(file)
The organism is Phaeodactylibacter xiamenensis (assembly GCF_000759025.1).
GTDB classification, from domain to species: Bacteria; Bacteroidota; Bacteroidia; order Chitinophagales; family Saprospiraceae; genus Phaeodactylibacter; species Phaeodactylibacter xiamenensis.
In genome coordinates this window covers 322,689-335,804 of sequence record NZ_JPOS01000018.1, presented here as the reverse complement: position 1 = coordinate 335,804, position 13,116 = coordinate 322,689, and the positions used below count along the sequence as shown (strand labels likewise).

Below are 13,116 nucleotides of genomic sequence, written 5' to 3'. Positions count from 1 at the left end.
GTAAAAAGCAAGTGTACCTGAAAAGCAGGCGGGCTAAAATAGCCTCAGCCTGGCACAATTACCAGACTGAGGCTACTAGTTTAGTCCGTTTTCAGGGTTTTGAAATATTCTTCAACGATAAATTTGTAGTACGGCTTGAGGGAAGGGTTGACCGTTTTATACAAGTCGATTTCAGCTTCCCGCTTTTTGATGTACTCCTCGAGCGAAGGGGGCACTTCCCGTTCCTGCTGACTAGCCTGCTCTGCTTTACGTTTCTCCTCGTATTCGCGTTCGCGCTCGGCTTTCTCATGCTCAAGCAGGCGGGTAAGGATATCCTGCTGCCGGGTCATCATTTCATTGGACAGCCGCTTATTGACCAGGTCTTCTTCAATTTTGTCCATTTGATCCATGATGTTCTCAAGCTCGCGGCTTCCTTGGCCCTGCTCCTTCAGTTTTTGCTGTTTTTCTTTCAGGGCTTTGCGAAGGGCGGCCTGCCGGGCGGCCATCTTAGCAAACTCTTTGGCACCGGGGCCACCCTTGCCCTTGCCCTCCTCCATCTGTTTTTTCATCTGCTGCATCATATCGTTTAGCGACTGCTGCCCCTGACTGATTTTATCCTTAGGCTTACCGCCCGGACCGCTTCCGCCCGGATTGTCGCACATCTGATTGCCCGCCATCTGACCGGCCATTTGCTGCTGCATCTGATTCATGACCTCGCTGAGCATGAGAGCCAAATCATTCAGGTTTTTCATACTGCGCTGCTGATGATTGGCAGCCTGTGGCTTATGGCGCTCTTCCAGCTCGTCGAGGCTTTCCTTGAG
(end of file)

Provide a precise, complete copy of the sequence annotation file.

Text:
The organism is Phaeodactylibacter xiamenensis (assembly GCF_000759025.1).
GTDB classification, from domain to species: Bacteria; Bacteroidota; Bacteroidia; order Chitinophagales; family Saprospiraceae; genus Phaeodactylibacter; species Phaeodactylibacter xiamenensis.
In genome coordinates this window covers 322,689-335,804 of sequence record NZ_JPOS01000018.1, presented here as the reverse complement: position 1 = coordinate 335,804, position 13,116 = coordinate 322,689, and the positions used below count along the sequence as shown (strand labels likewise).

Below are 13,116 nucleotides of genomic sequence, written 5' to 3'. Positions count from 1 at the left end.
GTAAAAAGCAAGTGTACCTGAAAAGCAGGCGGGCTAAAATAGCCTCAGCCTGGCACAATTACCAGACTGAGGCTACTAGTTTAGTCCGTTTTCAGGGTTTTGAAATATTCTTCAACGATAAATTTGTAGTACGGCTTGAGGGAAGGGTTGACCGTTTTATACAAGTCGATTTCAGCTTCCCGCTTTTTGATGTACTCCTCGAGCGAAGGGGGCACTTCCCGTTCCTGCTGACTAGCCTGCTCTGCTTTACGTTTCTCCTCGTATTCGCGTTCGCGCTCGGCTTTCTCATGCTCAAGCAGGCGGGTAAGGATATCCTGCTGCCGGGTCATCATTTCATTGGACAGCCGCTTATTGACCAGGTCTTCTTCAATTTTGTCCATTTGATCCATGATGTTCTCAAGCTCGCGGCTTCCTTGGCCCTGCTCCTTCAGTTTTTGCTGTTTTTCTTTCAGGGCTTTGCGAAGGGCGGCCTGCCGGGCGGCCATCTTAGCAAACTCTTTGGCACCGGGGCCACCCTTGCCCTTGCCCTCCTCCATCTGTTTTTTCATCTGCTGCATCATATCGTTTAGCGACTGCTGCCCCTGACTGATTTTATCCTTAGGCTTACCGCCCGGACCGCTTCCGCCCGGATTGTCGCACATCTGATTGCCCGCCATCTGACCGGCCATTTGCTGCTGCATCTGATTCATGACCTCGCTGAGCATGAGAGCCAAATCATTCAGGTTTTTCATACTGCGCTGCTGATGATTGGCAGCCTGTGGCTTATGGCGCTCTTCCAGCTCGTCGAGGCTTTCCTTGAG